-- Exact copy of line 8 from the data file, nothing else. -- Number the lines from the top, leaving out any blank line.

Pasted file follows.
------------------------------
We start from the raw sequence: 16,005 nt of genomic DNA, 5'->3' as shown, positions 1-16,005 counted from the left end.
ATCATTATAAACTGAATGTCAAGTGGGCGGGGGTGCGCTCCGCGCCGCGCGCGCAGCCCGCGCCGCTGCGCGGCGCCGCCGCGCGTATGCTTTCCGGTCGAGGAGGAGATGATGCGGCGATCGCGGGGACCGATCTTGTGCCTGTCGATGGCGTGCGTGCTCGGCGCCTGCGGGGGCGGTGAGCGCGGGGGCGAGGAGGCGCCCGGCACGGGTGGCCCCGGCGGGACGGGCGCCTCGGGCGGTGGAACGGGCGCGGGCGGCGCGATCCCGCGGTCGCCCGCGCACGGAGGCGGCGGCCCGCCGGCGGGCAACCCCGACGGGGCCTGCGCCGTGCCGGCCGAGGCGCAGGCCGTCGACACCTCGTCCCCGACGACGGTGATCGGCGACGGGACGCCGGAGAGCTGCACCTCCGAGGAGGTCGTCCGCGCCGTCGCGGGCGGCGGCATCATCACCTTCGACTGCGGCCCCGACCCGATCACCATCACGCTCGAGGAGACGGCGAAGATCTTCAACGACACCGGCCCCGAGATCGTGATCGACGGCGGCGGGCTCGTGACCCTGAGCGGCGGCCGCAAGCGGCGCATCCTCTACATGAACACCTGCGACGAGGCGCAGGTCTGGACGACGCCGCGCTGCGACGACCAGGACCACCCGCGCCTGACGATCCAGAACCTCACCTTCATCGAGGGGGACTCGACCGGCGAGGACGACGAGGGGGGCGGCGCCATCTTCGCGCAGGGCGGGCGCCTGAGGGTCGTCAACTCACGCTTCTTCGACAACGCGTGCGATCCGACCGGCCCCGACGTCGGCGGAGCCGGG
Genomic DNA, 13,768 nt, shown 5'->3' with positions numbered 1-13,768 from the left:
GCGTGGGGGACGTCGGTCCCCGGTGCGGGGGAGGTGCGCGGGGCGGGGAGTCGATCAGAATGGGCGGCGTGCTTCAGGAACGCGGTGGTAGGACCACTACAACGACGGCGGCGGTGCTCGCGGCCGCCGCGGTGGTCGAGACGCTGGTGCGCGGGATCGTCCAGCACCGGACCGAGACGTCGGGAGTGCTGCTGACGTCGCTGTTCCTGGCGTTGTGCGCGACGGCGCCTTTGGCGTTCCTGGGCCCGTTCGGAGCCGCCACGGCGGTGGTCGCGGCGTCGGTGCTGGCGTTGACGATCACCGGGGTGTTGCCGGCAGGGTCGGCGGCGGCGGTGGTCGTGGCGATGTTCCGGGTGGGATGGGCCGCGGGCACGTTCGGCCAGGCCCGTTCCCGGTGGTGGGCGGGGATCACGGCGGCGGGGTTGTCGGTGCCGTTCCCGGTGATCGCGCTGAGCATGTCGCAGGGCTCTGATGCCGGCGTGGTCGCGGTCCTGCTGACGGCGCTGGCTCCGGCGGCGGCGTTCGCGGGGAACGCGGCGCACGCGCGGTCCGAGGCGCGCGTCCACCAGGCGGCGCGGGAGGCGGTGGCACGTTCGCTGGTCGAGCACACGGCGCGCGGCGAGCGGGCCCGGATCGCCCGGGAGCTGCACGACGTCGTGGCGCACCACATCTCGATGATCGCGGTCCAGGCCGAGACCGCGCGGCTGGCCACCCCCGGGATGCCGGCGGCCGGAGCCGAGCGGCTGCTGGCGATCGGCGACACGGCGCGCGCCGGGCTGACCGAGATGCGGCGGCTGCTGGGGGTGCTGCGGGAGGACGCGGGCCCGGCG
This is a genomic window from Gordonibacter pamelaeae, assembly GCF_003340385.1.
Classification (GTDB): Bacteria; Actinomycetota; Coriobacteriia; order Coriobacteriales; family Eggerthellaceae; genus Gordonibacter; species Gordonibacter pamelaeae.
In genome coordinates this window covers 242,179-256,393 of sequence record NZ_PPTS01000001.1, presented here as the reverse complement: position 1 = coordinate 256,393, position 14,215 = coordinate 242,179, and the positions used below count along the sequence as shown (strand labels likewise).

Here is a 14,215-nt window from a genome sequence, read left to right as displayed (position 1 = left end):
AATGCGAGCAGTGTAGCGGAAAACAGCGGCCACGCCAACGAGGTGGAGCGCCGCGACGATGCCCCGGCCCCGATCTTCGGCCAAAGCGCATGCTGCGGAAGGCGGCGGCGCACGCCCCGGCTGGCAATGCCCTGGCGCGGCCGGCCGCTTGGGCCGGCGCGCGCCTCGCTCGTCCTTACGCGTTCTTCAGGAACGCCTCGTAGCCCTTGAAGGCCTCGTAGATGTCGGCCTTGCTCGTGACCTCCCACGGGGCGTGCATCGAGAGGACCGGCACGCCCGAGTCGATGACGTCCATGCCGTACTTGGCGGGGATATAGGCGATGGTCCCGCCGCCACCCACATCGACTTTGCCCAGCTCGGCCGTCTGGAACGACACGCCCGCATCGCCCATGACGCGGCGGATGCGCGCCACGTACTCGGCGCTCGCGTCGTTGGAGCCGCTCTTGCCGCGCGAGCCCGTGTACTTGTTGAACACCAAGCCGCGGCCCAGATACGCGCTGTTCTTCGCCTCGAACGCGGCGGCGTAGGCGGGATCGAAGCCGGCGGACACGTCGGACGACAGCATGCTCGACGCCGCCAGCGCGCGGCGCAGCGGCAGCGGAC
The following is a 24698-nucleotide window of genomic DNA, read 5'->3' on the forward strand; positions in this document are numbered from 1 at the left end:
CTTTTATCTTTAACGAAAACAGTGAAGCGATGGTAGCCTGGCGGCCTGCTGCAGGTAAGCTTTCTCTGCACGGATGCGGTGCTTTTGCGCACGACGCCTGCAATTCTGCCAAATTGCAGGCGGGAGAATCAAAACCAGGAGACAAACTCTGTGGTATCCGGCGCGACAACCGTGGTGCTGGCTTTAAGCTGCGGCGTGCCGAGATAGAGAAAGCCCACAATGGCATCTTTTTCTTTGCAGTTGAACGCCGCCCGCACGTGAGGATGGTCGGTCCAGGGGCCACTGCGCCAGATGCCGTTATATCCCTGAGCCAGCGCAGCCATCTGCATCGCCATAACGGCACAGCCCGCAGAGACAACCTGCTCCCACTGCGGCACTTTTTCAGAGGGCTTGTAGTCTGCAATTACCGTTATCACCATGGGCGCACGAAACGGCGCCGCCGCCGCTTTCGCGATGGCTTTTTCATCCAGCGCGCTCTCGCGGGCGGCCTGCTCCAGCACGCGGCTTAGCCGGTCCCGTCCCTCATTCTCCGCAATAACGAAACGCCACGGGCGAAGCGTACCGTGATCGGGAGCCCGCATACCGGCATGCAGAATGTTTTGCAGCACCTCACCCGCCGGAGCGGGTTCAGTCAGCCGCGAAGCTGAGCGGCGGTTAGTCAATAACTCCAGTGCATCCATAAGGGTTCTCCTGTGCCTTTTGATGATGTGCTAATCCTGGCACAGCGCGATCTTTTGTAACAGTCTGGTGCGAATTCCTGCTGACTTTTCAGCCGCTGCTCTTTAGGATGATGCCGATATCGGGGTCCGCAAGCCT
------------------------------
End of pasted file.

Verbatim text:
Here is a 14,215-nt window from a genome sequence, read left to right as displayed (position 1 = left end):